“I guess I am most surprised by the lack of respect for personal space.”
This was Julia’s response to my question, “What about Guatemala is different than you expected?”
It’s true that the buses are so crowded that passengers are expected to sit three to a two-person bench seat. Every time the bus pauses, at a corner, at a stop, at a road block or in traffic, vendors and preachers climb aboard pushing and squeezing their way through the already crowded aisle. Plump women carry dehydrated plantains, fruit or fried chicken on their heads while conducting a sing-song sales pitch in a tight nasal voice, “plataninas, jovenes, plataninas.” Boys hop on carrying nuts, candy and beverages and clean shaven men tote bibles and preach the good word, instantly converting the bus into a mobile house of worship. Julia got a taste of all of this while visiting me and quickly realized after being smacked by a basket carrying chili rellenos and a life size piñata why the window seat is the most coveted spot on the bus. Luckily, she kindly considered our bus rides cultural experiences.
Julia also got the full exposure of boom box and loud speaker presence in my town. There is not a moment of silence here. Beginning at 6:30 am
the guy across the street gets on his loud speaker and preaches to the town while sitting on his front porch with a microphone in hand. At about 8:00 my neighbors to both sides alternate playing their radios at maximum decibel levels. Lastly, the day is topped off by the broadcast of the evangelical sermon and accompanying congregational clapping and singing down the dirt path. I guess the constant blaring noise isn’t what you’d typically consider a physical encroachment on one’s personal space but it is still behavior that effects one’s ability to live without outside influences. In order to better block out the noise, Julia requested that we leave my fan on at night so the humming noise would drain out the early morning gospel and allow us to sleep at least until 7:30.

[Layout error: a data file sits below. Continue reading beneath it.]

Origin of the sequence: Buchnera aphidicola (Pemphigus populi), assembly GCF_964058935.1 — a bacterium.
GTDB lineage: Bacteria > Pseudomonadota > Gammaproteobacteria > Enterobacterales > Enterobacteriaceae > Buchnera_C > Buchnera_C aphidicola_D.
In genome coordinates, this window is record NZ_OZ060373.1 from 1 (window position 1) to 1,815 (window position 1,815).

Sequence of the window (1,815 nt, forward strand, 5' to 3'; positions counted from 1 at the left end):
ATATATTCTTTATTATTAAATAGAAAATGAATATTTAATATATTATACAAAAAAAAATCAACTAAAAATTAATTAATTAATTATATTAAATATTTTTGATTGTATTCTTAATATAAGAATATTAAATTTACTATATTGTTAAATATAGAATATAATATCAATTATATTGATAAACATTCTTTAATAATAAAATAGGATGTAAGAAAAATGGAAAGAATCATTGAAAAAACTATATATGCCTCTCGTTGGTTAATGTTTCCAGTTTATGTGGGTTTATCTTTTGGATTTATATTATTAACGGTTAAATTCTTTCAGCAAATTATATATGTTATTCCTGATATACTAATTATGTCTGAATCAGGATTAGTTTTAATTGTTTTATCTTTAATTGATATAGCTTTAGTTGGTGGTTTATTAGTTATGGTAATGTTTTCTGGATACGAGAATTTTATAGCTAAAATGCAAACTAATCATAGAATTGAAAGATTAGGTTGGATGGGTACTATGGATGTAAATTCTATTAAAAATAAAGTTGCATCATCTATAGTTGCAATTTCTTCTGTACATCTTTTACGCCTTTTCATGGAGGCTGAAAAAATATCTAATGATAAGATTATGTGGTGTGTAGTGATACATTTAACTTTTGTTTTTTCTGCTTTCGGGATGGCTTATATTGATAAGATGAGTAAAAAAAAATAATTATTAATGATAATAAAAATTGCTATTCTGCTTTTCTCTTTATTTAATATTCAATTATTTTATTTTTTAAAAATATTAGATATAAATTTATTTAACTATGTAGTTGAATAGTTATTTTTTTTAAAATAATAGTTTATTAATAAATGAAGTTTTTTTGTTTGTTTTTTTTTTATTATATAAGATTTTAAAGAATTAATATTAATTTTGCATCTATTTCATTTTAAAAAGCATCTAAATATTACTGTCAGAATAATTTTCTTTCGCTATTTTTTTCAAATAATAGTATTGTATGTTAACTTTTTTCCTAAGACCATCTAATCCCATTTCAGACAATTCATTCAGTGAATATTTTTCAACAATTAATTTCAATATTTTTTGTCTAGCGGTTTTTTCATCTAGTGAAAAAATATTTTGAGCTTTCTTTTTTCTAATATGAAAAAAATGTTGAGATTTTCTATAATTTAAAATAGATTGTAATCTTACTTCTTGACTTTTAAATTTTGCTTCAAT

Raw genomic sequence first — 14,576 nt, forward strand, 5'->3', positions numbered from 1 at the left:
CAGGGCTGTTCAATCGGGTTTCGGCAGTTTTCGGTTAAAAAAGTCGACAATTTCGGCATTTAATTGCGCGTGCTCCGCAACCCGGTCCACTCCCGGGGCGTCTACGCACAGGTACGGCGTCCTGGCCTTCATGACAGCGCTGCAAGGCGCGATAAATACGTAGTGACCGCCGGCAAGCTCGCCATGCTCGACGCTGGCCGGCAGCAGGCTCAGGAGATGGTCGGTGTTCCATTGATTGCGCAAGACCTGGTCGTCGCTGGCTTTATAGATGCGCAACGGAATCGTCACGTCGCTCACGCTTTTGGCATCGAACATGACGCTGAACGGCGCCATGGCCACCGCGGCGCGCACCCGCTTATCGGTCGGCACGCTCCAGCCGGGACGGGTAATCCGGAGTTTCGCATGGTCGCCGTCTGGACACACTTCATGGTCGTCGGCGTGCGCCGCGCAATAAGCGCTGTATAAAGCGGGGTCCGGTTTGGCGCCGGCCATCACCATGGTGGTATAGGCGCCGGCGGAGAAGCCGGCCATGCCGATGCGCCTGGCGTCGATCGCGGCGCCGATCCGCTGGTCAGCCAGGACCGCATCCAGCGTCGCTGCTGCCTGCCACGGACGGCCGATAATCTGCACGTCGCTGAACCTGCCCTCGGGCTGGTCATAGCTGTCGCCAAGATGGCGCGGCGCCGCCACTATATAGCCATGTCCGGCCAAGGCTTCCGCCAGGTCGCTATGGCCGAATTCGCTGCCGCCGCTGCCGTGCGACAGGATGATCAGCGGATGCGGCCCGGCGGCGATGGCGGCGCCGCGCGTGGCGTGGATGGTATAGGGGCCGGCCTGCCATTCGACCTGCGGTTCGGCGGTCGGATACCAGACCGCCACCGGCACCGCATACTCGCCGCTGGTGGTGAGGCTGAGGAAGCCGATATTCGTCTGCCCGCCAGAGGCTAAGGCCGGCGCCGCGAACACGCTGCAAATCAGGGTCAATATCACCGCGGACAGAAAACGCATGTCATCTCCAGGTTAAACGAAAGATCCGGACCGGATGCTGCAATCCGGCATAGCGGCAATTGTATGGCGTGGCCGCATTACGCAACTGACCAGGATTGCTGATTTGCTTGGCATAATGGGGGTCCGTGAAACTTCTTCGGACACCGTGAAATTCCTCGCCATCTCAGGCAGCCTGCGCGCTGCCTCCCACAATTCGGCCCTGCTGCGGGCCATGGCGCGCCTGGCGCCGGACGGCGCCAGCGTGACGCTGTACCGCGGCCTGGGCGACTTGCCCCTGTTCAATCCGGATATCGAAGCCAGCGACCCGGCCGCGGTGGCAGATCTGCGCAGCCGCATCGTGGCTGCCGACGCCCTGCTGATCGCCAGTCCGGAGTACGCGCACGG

She got one more dose of lack of privacy while in my town. One day Julia and I were in my backyard eating lunch and she asked me where my neighbor’s bathroom and shower was. She was peering through the chain link fence that separates my yard from my neighbors and I turned to see what she was looking at. One of my neighbors was showering in her pila- fully clothed in a tanktop and shorts. “They have a shower and toilet under the steps but I think they just prefer to shower in the pila,” was my response. It makes perfect sense really. After washing all the clothes Saydee, my neighbor, is hot and sweaty and ready for a wash herself, so she just starts dumping water over her head, scrubs and showers right then and there in the middle of the backyard.
Thanks for visiting me Jules and letting me rediscover Guatemala through fresh eyes.